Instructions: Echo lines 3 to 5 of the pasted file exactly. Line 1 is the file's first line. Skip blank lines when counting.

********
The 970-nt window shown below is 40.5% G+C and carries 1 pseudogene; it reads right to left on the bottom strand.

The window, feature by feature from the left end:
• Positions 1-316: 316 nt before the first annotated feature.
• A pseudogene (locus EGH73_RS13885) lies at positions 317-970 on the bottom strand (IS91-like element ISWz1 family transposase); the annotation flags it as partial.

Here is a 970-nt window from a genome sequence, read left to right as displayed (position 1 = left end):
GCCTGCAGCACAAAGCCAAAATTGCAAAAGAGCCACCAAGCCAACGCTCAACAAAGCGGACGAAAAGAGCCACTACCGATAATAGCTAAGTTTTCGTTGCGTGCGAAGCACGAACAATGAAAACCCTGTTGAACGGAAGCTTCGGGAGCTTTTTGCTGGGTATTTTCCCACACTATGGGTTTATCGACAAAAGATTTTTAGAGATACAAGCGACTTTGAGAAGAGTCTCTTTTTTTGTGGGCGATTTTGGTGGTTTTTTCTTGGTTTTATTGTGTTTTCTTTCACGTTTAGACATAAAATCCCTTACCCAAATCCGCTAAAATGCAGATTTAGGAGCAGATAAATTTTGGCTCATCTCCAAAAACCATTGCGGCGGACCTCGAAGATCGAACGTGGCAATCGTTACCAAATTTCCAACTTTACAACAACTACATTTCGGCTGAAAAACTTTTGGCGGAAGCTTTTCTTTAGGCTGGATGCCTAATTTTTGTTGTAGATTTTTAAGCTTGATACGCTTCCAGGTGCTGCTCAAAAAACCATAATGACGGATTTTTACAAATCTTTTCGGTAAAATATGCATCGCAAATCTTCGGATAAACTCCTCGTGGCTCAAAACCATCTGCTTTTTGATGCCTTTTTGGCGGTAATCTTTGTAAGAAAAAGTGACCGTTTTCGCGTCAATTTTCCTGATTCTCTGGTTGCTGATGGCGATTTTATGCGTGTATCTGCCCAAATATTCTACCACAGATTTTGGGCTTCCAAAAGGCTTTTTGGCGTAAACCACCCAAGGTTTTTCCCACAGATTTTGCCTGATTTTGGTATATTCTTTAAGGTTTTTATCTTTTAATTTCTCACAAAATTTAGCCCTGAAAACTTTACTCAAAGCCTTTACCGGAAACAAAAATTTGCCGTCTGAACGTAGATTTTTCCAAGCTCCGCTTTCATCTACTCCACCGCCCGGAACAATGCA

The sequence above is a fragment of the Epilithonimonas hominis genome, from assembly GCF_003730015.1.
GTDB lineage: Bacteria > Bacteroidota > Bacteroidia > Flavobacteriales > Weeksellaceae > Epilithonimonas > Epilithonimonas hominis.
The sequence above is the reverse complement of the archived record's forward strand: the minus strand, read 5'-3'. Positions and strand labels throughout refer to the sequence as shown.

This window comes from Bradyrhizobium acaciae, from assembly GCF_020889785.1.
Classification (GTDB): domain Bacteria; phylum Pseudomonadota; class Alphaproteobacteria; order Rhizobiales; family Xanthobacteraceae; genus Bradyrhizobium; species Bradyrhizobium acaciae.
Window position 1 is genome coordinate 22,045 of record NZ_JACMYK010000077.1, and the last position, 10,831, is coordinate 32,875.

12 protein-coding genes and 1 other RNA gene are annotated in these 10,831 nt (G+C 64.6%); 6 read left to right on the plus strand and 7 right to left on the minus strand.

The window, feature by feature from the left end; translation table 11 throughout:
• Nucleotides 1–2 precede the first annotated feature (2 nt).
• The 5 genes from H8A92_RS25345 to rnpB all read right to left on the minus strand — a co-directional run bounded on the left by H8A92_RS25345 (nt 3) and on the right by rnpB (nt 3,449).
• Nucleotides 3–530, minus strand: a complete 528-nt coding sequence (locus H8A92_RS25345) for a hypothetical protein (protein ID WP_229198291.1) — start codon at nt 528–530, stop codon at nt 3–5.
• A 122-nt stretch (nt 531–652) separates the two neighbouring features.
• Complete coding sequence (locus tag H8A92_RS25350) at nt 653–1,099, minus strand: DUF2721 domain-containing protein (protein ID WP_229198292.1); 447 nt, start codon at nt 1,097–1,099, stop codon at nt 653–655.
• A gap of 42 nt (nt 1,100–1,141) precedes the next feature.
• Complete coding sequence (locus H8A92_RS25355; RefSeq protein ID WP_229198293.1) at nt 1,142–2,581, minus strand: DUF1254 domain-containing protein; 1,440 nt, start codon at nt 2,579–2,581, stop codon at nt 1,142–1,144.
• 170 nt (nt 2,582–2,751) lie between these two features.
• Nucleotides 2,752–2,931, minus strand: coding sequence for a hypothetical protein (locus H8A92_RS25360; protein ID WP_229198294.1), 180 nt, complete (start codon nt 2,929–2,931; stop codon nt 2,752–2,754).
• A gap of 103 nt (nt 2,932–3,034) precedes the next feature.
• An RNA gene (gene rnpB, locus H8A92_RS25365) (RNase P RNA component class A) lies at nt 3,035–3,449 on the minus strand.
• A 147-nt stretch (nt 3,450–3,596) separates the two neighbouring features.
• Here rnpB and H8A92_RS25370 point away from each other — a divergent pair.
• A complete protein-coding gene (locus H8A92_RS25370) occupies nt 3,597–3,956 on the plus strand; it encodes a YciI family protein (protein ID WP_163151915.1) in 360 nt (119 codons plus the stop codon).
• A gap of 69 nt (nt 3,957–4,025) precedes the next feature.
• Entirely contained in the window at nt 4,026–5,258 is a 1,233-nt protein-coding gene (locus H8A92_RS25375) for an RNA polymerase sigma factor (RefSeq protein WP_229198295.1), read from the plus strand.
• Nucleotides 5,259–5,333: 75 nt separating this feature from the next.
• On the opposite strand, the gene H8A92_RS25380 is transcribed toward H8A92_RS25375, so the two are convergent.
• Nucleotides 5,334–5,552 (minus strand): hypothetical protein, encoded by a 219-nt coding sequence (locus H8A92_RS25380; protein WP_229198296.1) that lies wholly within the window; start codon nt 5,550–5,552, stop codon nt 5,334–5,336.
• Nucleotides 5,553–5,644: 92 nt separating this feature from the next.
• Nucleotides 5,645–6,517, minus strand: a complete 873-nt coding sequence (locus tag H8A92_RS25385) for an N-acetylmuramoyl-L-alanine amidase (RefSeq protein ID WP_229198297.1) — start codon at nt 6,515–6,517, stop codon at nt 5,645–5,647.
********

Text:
• Positions 1-316: 316 nt before the first annotated feature.
• A pseudogene (locus EGH73_RS13885) lies at positions 317-970 on the bottom strand (IS91-like element ISWz1 family transposase); the annotation flags it as partial.

Here is a 970-nt window from a genome sequence, read left to right as displayed (position 1 = left end):